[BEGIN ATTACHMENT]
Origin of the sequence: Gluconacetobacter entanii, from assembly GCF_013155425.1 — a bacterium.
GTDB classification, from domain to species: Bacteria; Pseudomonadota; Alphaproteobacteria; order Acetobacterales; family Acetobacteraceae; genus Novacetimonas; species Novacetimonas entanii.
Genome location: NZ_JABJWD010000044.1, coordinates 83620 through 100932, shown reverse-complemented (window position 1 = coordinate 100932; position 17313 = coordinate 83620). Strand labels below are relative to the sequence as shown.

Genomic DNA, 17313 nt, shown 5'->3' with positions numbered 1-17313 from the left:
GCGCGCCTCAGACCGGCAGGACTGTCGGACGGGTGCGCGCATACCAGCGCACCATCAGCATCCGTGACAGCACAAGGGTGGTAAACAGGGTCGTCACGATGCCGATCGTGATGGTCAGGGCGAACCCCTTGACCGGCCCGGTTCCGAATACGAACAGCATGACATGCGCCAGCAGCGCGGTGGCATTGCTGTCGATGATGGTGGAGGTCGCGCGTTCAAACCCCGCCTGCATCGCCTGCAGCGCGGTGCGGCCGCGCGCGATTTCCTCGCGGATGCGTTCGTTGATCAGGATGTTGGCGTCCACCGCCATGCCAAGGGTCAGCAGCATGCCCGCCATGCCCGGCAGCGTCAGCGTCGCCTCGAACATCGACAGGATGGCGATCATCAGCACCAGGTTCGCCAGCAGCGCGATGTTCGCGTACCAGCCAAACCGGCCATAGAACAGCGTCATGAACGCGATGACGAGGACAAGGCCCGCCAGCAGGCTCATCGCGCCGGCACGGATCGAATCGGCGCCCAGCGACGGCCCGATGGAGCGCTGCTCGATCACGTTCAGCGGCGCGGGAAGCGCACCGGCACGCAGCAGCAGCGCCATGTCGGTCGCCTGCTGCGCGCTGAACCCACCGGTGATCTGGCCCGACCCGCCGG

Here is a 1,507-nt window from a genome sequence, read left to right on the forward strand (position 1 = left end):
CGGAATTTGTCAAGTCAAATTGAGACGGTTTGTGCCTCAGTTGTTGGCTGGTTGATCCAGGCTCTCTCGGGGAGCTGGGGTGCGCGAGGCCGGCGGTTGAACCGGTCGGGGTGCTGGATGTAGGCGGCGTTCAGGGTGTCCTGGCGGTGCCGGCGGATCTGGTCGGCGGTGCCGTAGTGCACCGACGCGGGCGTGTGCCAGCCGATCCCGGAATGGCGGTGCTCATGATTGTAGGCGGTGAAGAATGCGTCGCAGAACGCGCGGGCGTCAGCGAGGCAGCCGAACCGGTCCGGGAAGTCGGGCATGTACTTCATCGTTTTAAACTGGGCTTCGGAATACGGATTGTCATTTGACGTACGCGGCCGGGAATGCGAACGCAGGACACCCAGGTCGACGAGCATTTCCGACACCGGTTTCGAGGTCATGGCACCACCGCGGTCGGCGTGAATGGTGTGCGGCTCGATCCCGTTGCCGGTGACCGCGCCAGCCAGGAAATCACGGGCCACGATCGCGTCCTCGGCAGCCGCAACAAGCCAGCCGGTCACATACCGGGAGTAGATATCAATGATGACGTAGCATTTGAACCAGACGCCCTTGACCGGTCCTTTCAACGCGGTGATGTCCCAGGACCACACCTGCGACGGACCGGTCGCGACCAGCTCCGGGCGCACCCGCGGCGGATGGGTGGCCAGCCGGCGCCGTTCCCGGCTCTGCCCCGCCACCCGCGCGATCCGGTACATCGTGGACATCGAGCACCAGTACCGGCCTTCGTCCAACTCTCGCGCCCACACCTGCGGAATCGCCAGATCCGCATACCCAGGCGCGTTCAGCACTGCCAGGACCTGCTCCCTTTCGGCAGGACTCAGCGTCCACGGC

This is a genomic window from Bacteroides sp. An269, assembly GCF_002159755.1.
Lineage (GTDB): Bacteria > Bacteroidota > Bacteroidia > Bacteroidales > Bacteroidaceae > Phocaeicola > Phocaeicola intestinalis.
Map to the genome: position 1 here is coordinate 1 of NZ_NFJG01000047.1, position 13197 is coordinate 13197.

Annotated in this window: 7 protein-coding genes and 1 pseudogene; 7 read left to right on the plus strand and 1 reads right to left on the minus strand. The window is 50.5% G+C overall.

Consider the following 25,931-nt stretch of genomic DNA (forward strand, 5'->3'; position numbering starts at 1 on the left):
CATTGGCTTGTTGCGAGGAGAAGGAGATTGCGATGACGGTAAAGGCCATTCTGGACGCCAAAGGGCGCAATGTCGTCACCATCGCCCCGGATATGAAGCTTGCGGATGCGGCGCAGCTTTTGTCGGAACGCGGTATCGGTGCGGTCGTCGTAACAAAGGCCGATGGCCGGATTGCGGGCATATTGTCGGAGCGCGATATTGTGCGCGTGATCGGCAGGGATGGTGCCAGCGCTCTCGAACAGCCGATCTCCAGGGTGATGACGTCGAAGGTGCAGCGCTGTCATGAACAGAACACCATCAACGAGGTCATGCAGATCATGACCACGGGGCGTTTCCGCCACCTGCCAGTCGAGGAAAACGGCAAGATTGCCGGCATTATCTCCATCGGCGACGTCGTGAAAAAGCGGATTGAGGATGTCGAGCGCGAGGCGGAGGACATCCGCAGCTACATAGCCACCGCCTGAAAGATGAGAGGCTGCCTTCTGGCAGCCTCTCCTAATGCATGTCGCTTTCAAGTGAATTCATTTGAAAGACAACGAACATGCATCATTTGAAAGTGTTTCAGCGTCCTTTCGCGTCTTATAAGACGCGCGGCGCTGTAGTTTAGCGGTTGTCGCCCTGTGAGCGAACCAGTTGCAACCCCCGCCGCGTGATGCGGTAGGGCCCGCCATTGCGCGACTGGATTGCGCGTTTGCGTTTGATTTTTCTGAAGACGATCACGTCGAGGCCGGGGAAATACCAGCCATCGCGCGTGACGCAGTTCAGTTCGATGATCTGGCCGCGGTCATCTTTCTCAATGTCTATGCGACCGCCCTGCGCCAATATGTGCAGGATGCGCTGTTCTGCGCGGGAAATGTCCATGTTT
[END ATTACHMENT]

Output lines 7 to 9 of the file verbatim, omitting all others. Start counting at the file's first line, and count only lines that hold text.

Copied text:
CGGAATTTGTCAAGTCAAATTGAGACGGTTTGTGCCTCAGTTGTTGGCTGGTTGATCCAGGCTCTCTCGGGGAGCTGGGGTGCGCGAGGCCGGCGGTTGAACCGGTCGGGGTGCTGGATGTAGGCGGCGTTCAGGGTGTCCTGGCGGTGCCGGCGGATCTGGTCGGCGGTGCCGTAGTGCACCGACGCGGGCGTGTGCCAGCCGATCCCGGAATGGCGGTGCTCATGATTGTAGGCGGTGAAGAATGCGTCGCAGAACGCGCGGGCGTCAGCGAGGCAGCCGAACCGGTCCGGGAAGTCGGGCATGTACTTCATCGTTTTAAACTGGGCTTCGGAATACGGATTGTCATTTGACGTACGCGGCCGGGAATGCGAACGCAGGACACCCAGGTCGACGAGCATTTCCGACACCGGTTTCGAGGTCATGGCACCACCGCGGTCGGCGTGAATGGTGTGCGGCTCGATCCCGTTGCCGGTGACCGCGCCAGCCAGGAAATCACGGGCCACGATCGCGTCCTCGGCAGCCGCAACAAGCCAGCCGGTCACATACCGGGAGTAGATATCAATGATGACGTAGCATTTGAACCAGACGCCCTTGACCGGTCCTTTCAACGCGGTGATGTCCCAGGACCACACCTGCGACGGACCGGTCGCGACCAGCTCCGGGCGCACCCGCGGCGGATGGGTGGCCAGCCGGCGCCGTTCCCGGCTCTGCCCCGCCACCCGCGCGATCCGGTACATCGTGGACATCGAGCACCAGTACCGGCCTTCGTCCAACTCTCGCGCCCACACCTGCGGAATCGCCAGATCCGCATACCCAGGCGCGTTCAGCACTGCCAGGACCTGCTCCCTTTCGGCAGGACTCAGCGTCCACGGC

This is a genomic window from Bacteroides sp. An269, assembly GCF_002159755.1.
Lineage (GTDB): Bacteria > Bacteroidota > Bacteroidia > Bacteroidales > Bacteroidaceae > Phocaeicola > Phocaeicola intestinalis.